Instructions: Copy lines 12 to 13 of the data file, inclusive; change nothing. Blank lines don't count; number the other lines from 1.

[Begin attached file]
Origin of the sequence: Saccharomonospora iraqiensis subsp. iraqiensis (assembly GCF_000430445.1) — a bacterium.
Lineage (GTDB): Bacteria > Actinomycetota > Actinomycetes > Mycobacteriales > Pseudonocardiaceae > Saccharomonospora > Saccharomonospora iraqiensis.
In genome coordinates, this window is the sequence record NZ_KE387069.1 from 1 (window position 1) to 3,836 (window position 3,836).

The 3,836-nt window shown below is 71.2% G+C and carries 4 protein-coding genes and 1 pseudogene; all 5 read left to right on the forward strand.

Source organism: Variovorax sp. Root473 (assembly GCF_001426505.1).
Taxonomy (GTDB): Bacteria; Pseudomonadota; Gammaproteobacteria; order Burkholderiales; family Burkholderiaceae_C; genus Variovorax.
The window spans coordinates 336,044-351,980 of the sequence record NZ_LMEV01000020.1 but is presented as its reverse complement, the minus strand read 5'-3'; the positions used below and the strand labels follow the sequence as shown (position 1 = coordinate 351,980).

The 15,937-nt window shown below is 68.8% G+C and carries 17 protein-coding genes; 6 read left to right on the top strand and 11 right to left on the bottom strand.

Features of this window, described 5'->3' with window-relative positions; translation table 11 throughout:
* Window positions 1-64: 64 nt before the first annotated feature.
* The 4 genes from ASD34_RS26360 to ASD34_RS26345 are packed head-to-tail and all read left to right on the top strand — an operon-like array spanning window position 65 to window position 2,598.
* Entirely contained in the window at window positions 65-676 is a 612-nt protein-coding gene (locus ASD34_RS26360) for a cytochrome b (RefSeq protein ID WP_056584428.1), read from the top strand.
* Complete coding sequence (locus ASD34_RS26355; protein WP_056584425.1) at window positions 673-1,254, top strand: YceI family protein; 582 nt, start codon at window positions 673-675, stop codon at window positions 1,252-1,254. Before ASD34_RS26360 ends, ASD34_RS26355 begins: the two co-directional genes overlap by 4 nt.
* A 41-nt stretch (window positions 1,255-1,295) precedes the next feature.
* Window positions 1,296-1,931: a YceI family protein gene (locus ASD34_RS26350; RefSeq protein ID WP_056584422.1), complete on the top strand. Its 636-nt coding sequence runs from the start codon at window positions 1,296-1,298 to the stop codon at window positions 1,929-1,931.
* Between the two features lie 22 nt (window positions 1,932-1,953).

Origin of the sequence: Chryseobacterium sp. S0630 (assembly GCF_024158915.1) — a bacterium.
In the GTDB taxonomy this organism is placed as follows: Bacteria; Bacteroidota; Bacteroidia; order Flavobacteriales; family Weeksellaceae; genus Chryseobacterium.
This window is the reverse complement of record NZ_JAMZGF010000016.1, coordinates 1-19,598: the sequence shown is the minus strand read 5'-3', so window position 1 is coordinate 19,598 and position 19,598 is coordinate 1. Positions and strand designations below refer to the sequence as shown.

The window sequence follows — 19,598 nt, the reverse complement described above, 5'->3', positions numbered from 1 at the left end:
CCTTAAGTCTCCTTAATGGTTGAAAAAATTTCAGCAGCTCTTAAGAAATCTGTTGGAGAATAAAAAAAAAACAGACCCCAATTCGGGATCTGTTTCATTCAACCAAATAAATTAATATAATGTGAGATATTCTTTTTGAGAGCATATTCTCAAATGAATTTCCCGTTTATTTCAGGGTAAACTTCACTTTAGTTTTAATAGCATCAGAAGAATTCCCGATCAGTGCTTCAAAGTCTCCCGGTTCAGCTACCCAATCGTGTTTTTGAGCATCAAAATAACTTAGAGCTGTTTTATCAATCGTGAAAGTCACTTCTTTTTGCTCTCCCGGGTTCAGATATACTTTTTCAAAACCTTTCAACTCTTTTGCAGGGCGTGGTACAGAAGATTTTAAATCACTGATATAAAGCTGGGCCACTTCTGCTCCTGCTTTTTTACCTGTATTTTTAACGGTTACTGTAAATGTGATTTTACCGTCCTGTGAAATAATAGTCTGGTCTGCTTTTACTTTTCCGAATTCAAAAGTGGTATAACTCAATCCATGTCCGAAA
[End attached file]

* Entirely contained in the window at window positions 65-676 is a 612-nt protein-coding gene (locus ASD34_RS26360) for a cytochrome b (RefSeq protein ID WP_056584428.1), read from the top strand.
* Complete coding sequence (locus ASD34_RS26355; protein WP_056584425.1) at window positions 673-1,254, top strand: YceI family protein; 582 nt, start codon at window positions 673-675, stop codon at window positions 1,252-1,254. Before ASD34_RS26360 ends, ASD34_RS26355 begins: the two co-directional genes overlap by 4 nt.